Floating solar farms can help protect lakes and reservoirs from harmful effects of climate changes.
Scientists from the Universities of Lancaster and Stirling have completed the first detailed modelling of the impact of floating solar installations on an aquatic environment. Floating solar farms could help protect lakes and reservoirs from some of the dangers of climate change, according to a new study. However, given the complexity of water bodies and the different designs of solar technology, the deployment of floating solar arrays could also have adverse impacts on the ecosystem. Traditional solar farms are controversial because of the amount of land they take up. This has led to a growing interest in floating solar farms.
So far, there are three commercial-scale floating solar arrays in the UK and hundreds more around the world. The number of installations is likely to increase significantly in the coming decades as more countries commit to net zero carbon targets and the demands for renewable energy rise. However, until now, little people know about the positive and negative effects of these floating solar farms on lakes and reservoirs.
Scientists from the Universities of Lancaster and University of Stirling University have completed the first detailed modelling of the impact of floating solar installations of floating solar systems
on an aquatic environment.
"As the demand for land increases, water bodies are increasingly targeted for renewable energy.” Deploying solar energy on water increases the amount of electricity generated, but it is crucial to know whether there will be any positive or negative environmental consequences," said Dr Researcher and lead author Mr Giles Exley, from Lancaster University. Given the relative immaturity of floating solar farms, it is important to demonstrate their impact further scientifically. "Our results provide an initial insight into key impacts, which will help inform decision-making by water managers and policymakers."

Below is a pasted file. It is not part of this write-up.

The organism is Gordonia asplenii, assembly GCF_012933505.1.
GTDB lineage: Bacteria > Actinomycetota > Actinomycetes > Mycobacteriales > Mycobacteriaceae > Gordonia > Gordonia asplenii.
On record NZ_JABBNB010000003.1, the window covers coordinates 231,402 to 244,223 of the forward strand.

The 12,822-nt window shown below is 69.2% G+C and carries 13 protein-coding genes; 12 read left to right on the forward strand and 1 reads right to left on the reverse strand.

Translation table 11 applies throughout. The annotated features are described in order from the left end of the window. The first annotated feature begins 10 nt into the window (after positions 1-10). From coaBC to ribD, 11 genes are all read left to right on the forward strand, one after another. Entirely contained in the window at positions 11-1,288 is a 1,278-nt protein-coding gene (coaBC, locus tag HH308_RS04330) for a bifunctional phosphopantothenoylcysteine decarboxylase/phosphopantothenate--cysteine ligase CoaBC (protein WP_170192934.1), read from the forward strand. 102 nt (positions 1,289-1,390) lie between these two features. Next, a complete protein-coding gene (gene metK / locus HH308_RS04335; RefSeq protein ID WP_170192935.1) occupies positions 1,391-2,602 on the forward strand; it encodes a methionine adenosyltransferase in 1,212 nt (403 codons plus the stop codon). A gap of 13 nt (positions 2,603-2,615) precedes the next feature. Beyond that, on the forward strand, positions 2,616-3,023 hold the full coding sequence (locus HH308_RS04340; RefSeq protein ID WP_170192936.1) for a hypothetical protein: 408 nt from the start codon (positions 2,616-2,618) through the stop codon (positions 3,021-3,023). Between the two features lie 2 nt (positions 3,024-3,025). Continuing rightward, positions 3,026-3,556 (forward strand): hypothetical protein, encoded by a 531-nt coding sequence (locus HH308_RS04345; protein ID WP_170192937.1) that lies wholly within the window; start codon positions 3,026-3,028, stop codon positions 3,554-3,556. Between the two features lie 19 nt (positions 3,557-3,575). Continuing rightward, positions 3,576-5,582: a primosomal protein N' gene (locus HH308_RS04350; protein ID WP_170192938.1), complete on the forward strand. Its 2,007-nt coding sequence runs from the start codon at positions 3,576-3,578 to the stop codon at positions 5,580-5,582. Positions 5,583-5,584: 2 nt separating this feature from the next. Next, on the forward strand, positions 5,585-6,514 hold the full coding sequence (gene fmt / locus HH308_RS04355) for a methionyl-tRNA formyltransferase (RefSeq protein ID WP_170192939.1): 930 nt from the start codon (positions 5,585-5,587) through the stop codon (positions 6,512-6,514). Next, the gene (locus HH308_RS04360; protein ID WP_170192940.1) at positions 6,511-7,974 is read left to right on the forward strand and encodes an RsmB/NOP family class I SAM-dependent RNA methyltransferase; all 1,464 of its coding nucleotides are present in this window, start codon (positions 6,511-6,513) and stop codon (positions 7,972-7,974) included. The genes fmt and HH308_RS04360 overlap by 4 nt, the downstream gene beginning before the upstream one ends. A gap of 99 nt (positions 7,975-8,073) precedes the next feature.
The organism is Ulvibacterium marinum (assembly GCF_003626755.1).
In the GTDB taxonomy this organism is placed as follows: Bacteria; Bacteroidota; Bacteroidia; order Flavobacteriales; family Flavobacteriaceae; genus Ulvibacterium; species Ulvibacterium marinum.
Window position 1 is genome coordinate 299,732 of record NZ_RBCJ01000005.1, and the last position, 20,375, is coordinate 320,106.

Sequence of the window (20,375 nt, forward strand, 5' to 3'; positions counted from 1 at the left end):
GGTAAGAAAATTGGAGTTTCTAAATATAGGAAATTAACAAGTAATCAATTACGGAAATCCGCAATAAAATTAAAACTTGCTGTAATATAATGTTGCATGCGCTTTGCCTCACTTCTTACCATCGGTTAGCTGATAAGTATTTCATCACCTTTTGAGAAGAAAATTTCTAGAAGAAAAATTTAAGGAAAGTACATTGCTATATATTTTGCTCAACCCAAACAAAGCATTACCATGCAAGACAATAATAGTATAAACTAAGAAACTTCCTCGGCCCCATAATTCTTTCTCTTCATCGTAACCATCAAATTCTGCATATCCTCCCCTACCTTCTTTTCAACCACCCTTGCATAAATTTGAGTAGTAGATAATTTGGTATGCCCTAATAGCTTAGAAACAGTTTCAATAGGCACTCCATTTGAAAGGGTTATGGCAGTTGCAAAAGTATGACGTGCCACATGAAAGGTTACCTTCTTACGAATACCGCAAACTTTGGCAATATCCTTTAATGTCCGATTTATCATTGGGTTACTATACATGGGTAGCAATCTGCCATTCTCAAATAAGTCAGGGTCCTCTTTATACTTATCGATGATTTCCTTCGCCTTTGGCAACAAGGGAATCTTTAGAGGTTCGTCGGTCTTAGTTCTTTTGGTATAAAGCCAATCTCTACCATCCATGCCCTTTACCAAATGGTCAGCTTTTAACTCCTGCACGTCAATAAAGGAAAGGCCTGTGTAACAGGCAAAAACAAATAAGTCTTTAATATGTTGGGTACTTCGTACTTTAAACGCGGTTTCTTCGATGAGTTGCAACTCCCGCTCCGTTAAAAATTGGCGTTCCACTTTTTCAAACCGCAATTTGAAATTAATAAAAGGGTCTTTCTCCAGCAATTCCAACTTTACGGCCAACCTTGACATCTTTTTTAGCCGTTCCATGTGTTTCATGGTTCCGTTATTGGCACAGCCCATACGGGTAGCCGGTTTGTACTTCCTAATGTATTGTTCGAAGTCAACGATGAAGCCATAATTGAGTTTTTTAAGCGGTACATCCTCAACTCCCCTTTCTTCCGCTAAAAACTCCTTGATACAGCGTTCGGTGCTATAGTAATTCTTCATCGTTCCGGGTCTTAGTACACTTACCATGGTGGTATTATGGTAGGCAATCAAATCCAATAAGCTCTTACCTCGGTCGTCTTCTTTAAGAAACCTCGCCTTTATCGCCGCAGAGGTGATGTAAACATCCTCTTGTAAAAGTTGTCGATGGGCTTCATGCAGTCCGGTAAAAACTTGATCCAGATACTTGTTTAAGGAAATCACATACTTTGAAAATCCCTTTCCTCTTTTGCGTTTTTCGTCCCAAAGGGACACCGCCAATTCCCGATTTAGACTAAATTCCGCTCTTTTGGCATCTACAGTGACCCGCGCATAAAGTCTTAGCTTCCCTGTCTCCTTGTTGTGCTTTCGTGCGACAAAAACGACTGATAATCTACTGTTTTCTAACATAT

The team built a computer model using the MyLake simulation program and data collected by the UK Centre for Ecology and Hydrology from Windermere, England's largest lake. While researchers believe it is unlikely that a floating solar farm could be deployed on Lake Windermere, it provides a rich data set because it is one of the most thoroughly studied lakes in the world.
Their results show that floating solar arrays can cool water temperatures by blocking out the sun. On a scale, this could help mitigate the harmful effects of global warming, such as blooms of toxic blue-green algae, and increased the evaporation of water, which could threaten water supplies in some areas.
Scientists have found that floating solar devices also reduce the duration of "layering" - the heating of water by the sun, which creates layers of water at different temperatures. This tends to occur more often during warm summer months and can lead to deoxygenation of the bottom layer of water, which in turn worsens water quality. It is an obvious problem for drinking water supplies. However, the situation is complex under some conditions. The adverse effects of man made changes in stratification problems on water quality which may increase if floating solar farms increase. As the effect of floating solar energy on water temperature and stratification is a major driver of biological and chemical processes, the effect could be on a scale comparable to that of climate change in lakes. Floating solar energy could help mitigate the negative effects that global warming will have on these bodies of water. However, there is also a real risk of adverse effects. We need more research to understand the possibility of positive and negative effects.
The larger the solar installation, the greater the impact on water temperature. Small arrays less than 10 percent of the lake generally have the least impact. However, a single lake is currently focused on this model, and further research is needed to determine the optimal array size and design, as well as their impact on individual lakes and reservoirs. All of them have unique characteristics. Different designs of solar installations also provide different shades from the sun and wind.
The study found that an array covering more than 90 percent of the lake could increase the chance of freezing in the winter - though these effects also vary by water body and installation design and need to be studied further.
Based on these initial findings, the field studies and further modeling work are ongoing.